When presented for payment, however, the checks were dishonored due to insufficient funds. Y promised to
replace the checks but failed to do so. Aggrieved by Y’s failure and refusal to make good the checks, X filed suit
to rescind the agreement and to recover the properties. X contented that the failure of Y to completely pay the
purchase price is a substantial breach of the obligation which entitles him to rescind under Article 1191 of the
Civil Code. Y countered by citing Article 1383 of the Civil Code to the effect that where specific performance is
available as a remedy, rescission may not be resorted to.

Will the action prosper?

Yes, the action will prosper. Rescission of reciprocal obligations under Article 1191 of the Civil Code should be
distinguished from rescission of contract under Article 1383. although both presupposes and both require mutual
restitution when proper, they are not entirely identical.

While Article 1191 uses the term “rescission,” the proper term really is “resolution.” Resolution is a principal action
which is based on the breach of a party of his obligation, while rescission under Article 1383 is a subsidiary action limited
to cases of rescission for lesion under Article 1381 of the Civil Code. Obviously, the contract entered into by the parties in
the case at bar does not fall under any of those mentioned by Article 1381. consequently, Article 1383 is inapplicable.

A reading of the agreement entered into by X and Y shows that it is in the nature of a contract to sell, as
distinguished from a contract of sale. In a contract of sale, the title to the property passes to the vendee upon the delivery
of the thing sold; while in a contract to sell, ownership is, by agreement, reserved in the vendor and is not to pass to the
vendee until full payment of the purchase price. In a contract to sell, the payment of the purchase price is a positive
suspensive condition, the failure of which is no a breach, casual or serious, but a situation that prevents the obligation of
the vendor to convey title from acquiring an obligatory force.

X in the case at bar bound himself to deliver a deed of absolute sale and clean title covering the two parcels of
land upon full payment by Y of the purchase price of P2 Million. This promise to sell was subject to the fulfillment of the
suspensive condition that Y will pay in the full the purchase price. Y, however, failed to complete payment of the purchase
price. The non-fulfillment of the condition of full payment rendered the contract to sell ineffective without force and effect.
Failure of Y to pay, in this instance, is not even a breach but merely an event which prevents X’s obligation to convey title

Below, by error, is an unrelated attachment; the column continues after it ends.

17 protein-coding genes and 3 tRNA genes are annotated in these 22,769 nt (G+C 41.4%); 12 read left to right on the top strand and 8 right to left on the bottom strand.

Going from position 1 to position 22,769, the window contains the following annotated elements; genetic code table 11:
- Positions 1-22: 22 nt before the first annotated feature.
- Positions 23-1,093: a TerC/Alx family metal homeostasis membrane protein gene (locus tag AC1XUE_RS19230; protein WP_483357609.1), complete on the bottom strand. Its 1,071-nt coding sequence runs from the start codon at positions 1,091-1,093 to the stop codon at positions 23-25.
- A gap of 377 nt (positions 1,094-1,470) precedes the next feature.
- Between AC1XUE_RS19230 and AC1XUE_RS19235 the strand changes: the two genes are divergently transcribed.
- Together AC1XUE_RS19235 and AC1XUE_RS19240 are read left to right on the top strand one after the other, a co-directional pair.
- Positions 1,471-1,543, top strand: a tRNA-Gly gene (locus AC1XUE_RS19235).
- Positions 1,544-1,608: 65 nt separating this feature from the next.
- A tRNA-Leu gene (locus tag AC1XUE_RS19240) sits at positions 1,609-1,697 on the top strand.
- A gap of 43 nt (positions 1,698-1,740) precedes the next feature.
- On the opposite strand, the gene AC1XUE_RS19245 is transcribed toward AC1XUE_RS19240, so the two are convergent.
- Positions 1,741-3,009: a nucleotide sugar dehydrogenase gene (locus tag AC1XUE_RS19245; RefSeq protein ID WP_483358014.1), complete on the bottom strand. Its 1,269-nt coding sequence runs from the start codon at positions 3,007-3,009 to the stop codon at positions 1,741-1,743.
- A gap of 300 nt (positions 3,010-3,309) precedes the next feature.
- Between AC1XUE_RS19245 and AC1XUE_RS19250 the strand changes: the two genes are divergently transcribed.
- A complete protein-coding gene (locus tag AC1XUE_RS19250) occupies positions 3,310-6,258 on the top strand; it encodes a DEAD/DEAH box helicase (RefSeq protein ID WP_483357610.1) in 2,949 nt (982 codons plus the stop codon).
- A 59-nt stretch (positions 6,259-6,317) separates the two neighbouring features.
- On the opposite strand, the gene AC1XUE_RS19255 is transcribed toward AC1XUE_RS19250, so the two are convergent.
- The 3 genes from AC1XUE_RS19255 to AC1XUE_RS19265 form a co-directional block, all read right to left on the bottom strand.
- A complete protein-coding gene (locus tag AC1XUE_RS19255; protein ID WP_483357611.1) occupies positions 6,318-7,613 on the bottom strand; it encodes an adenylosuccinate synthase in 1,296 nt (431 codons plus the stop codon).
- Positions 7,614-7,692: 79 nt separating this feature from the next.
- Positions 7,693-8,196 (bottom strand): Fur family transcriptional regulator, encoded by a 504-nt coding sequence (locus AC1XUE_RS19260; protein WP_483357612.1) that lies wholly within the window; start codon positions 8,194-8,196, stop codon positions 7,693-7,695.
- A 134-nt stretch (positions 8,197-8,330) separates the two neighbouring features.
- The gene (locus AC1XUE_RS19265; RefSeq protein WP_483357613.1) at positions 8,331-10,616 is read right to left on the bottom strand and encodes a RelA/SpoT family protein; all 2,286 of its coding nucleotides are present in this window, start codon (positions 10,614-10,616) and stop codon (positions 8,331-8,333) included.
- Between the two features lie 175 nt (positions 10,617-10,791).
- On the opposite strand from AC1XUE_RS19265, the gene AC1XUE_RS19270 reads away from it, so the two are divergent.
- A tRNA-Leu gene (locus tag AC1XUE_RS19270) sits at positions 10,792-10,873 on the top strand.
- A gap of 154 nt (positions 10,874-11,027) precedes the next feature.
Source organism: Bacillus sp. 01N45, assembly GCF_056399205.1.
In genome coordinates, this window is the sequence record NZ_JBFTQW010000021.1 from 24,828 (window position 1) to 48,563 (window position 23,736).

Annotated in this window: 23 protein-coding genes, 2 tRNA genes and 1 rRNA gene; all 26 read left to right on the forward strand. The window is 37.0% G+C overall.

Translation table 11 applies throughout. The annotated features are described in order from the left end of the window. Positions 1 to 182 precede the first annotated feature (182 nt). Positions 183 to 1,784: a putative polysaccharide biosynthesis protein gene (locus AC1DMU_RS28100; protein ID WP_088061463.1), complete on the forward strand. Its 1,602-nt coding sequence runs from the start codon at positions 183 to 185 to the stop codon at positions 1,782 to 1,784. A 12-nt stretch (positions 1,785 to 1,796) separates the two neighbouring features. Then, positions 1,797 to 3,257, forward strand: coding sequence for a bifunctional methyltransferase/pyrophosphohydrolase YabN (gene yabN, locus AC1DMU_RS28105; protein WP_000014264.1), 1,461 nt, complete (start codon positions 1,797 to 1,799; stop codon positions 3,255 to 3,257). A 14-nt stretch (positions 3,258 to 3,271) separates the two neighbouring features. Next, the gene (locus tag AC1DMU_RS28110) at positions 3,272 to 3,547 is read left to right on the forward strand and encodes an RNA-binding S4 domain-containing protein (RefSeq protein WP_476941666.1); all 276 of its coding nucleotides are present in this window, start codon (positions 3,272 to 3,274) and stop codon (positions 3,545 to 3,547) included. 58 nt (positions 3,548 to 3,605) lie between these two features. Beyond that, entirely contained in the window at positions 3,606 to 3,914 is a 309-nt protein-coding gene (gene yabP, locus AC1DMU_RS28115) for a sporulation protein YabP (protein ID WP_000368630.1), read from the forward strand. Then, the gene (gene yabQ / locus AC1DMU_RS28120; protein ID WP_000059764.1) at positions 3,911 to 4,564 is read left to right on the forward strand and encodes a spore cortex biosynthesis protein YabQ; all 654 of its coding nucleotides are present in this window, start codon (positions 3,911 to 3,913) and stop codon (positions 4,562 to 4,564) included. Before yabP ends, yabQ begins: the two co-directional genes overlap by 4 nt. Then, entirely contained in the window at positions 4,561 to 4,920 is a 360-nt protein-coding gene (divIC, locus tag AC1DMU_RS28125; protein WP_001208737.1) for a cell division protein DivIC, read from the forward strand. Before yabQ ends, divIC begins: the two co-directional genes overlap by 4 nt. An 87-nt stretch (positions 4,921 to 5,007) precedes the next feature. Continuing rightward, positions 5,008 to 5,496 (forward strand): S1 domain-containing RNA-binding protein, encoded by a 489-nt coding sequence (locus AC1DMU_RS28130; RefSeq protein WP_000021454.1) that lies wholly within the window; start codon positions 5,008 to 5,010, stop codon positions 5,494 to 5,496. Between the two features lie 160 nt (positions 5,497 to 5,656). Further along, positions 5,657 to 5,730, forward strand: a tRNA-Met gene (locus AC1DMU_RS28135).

from acquiring binding force. Hence, the agreement of the parties may be set aside, but not because of a breach on the
part of Y for failure to complete payment of the purchase price. Rather, his failure to do so brought about a situation which
prevented the obligation of X to convey title from acquiring obligatory force (Ong vs. Court of Appeals, 310 SCRA 1).

133. X sold a parcel of land to Y. Their notarized contract of sale contains a provision that the seller
warrants that he will defend the buyer’s title to and peaceful possession of the property. There were existing
lessees in the subject property at the time of the sale. Buyer now wants to cancel the contract for violation of a
condition. He alleges that he cannot use the lot because of the seller’s failure to eject the lessees. He also claims
that the provision in the contract of sale where the seller warranted to defend his title to and peaceful possession
of the property partakes of the nature of a condition.

(a) Is the buyer’s claim tenable?

The buyer’s claim is not tenable. The buyer failed to appreciate the difference between a condition and a warranty
and the consequences of such distinction. The failure of the seller to eject the lessees from the lot in question and to
deliver actual and physical possession thereof to the buyer cannot be considered a substantial breach for two reasons:
First, such “failure” was not stipulated in the contract as a condition – whether resolutory or suspensive; and second, its
effects and consequences were not specified either. The stipulation adverted to by the buyer does not impose a condition
or an obligation on the part of the seller to eject the lessees from the lot. Said stipulation pertains merely to the usual
warranty against eviction, and not a condition that was not met. Had the parties intended to impose on the seller the
obligation to eject the tenants from the lot sold, the same should have been expressly provided for in the contract. For
example, the contract may provide that if the lessees are not ejected with a certain period, the contract can be rescinded
(Power Commercial and Industrial Corp. vs. Court of Appeals, 274 SCRA 597).
(b) Was there a breach of warranty against eviction?

There was no breach of warranty against eviction. The buyer was not deprived of his title. The presence of
lessees does not even constitute an encumbrance on the land nor does it deprive the buyer of its control thereof.

134. X leased to Y a building for a period of fifteen years, at a monthly rental of P10,000.00 payable in
advance during the first ten days of each month. The lessee occupied the premises and made payments of